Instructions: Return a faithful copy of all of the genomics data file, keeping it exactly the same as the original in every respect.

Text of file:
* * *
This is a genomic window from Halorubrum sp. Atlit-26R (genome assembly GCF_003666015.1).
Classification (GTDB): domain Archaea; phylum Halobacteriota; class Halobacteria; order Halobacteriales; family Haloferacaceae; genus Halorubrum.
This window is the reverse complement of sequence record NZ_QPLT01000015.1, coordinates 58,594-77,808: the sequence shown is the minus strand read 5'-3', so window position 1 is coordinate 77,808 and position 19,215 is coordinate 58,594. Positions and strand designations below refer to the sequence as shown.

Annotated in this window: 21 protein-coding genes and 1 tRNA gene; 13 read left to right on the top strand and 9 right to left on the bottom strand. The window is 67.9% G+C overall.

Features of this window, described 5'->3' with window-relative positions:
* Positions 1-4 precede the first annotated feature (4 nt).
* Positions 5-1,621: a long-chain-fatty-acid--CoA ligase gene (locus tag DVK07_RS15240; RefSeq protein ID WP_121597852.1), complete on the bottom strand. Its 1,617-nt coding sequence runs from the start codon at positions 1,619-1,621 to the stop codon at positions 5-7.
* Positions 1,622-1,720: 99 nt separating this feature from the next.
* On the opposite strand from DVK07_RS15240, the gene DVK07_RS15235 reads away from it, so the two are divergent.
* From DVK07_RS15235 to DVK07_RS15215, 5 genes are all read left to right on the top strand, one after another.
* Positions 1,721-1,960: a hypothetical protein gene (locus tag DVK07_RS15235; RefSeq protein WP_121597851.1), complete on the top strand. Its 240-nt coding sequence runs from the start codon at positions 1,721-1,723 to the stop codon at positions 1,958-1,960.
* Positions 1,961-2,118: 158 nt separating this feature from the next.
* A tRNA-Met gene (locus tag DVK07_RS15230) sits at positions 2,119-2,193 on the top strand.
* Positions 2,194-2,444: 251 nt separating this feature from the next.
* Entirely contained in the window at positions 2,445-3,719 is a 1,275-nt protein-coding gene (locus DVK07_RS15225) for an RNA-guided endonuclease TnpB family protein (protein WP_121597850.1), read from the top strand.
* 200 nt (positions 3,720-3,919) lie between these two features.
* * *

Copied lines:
This is a genomic window from Halorubrum sp. Atlit-26R (genome assembly GCF_003666015.1).
Classification (GTDB): domain Archaea; phylum Halobacteriota; class Halobacteria; order Halobacteriales; family Haloferacaceae; genus Halorubrum.
This window is the reverse complement of sequence record NZ_QPLT01000015.1, coordinates 58,594-77,808: the sequence shown is the minus strand read 5'-3', so window position 1 is coordinate 77,808 and position 19,215 is coordinate 58,594. Positions and strand designations below refer to the sequence as shown.

Annotated in this window: 21 protein-coding genes and 1 tRNA gene; 13 read left to right on the top strand and 9 right to left on the bottom strand. The window is 67.9% G+C overall.

Features of this window, described 5'->3' with window-relative positions:
* Positions 1-4 precede the first annotated feature (4 nt).
* Positions 5-1,621: a long-chain-fatty-acid--CoA ligase gene (locus tag DVK07_RS15240; RefSeq protein ID WP_121597852.1), complete on the bottom strand. Its 1,617-nt coding sequence runs from the start codon at positions 1,619-1,621 to the stop codon at positions 5-7.
* Positions 1,622-1,720: 99 nt separating this feature from the next.
* On the opposite strand from DVK07_RS15240, the gene DVK07_RS15235 reads away from it, so the two are divergent.
* From DVK07_RS15235 to DVK07_RS15215, 5 genes are all read left to right on the top strand, one after another.
* Positions 1,721-1,960: a hypothetical protein gene (locus tag DVK07_RS15235; RefSeq protein WP_121597851.1), complete on the top strand. Its 240-nt coding sequence runs from the start codon at positions 1,721-1,723 to the stop codon at positions 1,958-1,960.
* Positions 1,961-2,118: 158 nt separating this feature from the next.
* A tRNA-Met gene (locus tag DVK07_RS15230) sits at positions 2,119-2,193 on the top strand.
* Positions 2,194-2,444: 251 nt separating this feature from the next.
* Entirely contained in the window at positions 2,445-3,719 is a 1,275-nt protein-coding gene (locus DVK07_RS15225) for an RNA-guided endonuclease TnpB family protein (protein WP_121597850.1), read from the top strand.
* 200 nt (positions 3,720-3,919) lie between these two features.